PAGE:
gulp-watch

Watch, that actually is an endless stream

npm install gulp-watch
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Watch, that actually is an endless stream

This is implementation of gulp.watch with endless stream approach. If gulp.watch is working for you - stick with it, otherwise you can try gulp-watch plugin.

Main reasons of gulp-watch existance is that it can easly (with a little help of gulp-plumber achieve per-file rebuilding on file change:

Awesome demonstration

Usage

var gulp = require('gulp'),
    watch = require('gulp-watch');

gulp.task('default', function () {
    gulp.src('scss/**/*.scss')
        .pipe(watch(function(files) {
            return files.pipe(sass())
                .pipe(gulp.dest('./dist/'));
        }));
});

Batching mode

This is close to bundled gulp.watch, but with some tweaks. First - files will be grouped by timeout of 200 and passed into stream inside callback (this will keep git checkout commands do rebuilding only once). Second - callbacks will never run parallel (unless you remove return), until one stream ends working.

var gulp = require('gulp'),
    watch = require('gulp-watch');

gulp.task('default', function () {
    gulp.src('scss/**/*.scss')
        .pipe(watch(function(files) {
            return files.pipe(sass())
                .pipe(gulp.dest('./dist/'));
        }));
});

To watch entire glob of files and directories you should use glob option. In this case gulp-watch will pipe files matching glob downstream, and begin watching them. Moreover, any newly created files that match glob will also be piped downstream, and be watched for changes.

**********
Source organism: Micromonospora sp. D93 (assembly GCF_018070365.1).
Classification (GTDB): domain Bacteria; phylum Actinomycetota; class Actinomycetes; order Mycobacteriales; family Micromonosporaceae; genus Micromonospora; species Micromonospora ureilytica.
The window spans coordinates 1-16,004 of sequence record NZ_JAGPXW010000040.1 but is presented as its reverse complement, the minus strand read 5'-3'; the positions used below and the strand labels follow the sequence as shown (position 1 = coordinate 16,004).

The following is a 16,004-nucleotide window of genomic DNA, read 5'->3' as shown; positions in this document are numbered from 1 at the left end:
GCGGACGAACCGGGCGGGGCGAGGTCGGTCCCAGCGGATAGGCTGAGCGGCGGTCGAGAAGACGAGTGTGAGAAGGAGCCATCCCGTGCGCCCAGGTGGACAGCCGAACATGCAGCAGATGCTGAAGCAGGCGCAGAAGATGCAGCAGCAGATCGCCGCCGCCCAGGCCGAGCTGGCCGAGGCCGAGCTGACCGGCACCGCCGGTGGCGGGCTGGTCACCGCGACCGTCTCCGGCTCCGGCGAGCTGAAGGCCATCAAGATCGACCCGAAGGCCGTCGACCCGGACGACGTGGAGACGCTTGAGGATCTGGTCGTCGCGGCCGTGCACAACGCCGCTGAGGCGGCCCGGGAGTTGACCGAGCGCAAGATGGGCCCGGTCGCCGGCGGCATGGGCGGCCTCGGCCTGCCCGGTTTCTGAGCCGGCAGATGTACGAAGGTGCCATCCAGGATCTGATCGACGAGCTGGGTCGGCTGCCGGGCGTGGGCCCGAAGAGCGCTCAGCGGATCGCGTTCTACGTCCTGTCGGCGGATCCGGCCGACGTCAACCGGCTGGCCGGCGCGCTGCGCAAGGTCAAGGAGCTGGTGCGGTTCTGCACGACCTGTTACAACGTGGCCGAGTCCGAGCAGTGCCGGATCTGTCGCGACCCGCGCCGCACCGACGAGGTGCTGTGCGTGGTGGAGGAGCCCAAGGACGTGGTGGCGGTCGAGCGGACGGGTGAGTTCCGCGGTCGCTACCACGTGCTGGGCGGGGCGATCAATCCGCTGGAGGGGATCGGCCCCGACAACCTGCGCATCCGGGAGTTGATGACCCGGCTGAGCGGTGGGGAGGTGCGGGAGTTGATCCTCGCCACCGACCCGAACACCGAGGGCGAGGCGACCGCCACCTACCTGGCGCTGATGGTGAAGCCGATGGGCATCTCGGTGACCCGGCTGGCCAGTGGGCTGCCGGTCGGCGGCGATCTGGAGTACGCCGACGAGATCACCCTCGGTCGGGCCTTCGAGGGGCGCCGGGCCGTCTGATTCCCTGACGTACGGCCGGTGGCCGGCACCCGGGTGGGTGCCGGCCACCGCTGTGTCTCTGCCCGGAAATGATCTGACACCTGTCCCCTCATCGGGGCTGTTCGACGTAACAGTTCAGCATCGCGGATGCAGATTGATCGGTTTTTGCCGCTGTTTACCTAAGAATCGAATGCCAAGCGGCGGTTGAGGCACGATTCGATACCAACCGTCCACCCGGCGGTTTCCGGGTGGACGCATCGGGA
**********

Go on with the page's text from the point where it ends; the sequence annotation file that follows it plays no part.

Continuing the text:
var gulp = require('gulp'),
    watch = require('gulp-watch');

gulp.task('default', function () {
    watch({glob: 'scss/**/*.scss'}, function(files) {
        return files.pipe(sass())
            .pipe(gulp.dest('./dist/'));
    });
});

Continuous stream of events

This is usefull, when you want blazingly fast rebuilding per-file.

Be aware: end event is never happens in this mode, so plugins dependent on it will never print or do whatever they should do on end task.

// npm i gulp gulp-watch gulp-sass

var gulp = require('gulp'),
    watch = require('gulp-watch'),
    plumber = require('gulp-plumber'),
    sass = require('gulp-sass');

gulp.task('default', function () {
    gulp.src('scss/**', { read: false })
        .pipe(watch())
        .pipe(plumber()) // This will keeps pipes working after error event
        .pipe(sass())
        .pipe(gulp.dest('./dist/'));
});

Same as before - version with glob option:

gulp.task('default', function () {
    watch({ glob: 'sass/**/*.scss' })
        .pipe(plumber())
        .pipe(sass())
        .pipe(gulp.dest('./dist/'));
});

Trigger for mocha

Problem with gulp.watch is that will run your test suit on every changed file per once. To avoid this gulp-batch was written first, but after some time it became clear, that gulp.watch should be a plugin with event batching abilities.

var grep = require('gulp-grep-stream');
var mocha = require('gulp-mocha');
var plumber = require('gulp-plumber');

gulp.task('default', function() {
    gulp.src(['lib/**', 'test/**'], { read: false })
        .pipe(watch({ emit: 'all' }, function(files) {
            files
                .pipe(grep('*/test/*.js'))
                .pipe(mocha({ reporter: 'spec' }))
                .on('error', function() {
                    if (!/tests? failed/.test(err.stack)) {
                        console.log(err.stack);
                    }
                })
        }));
});

Filtering custom event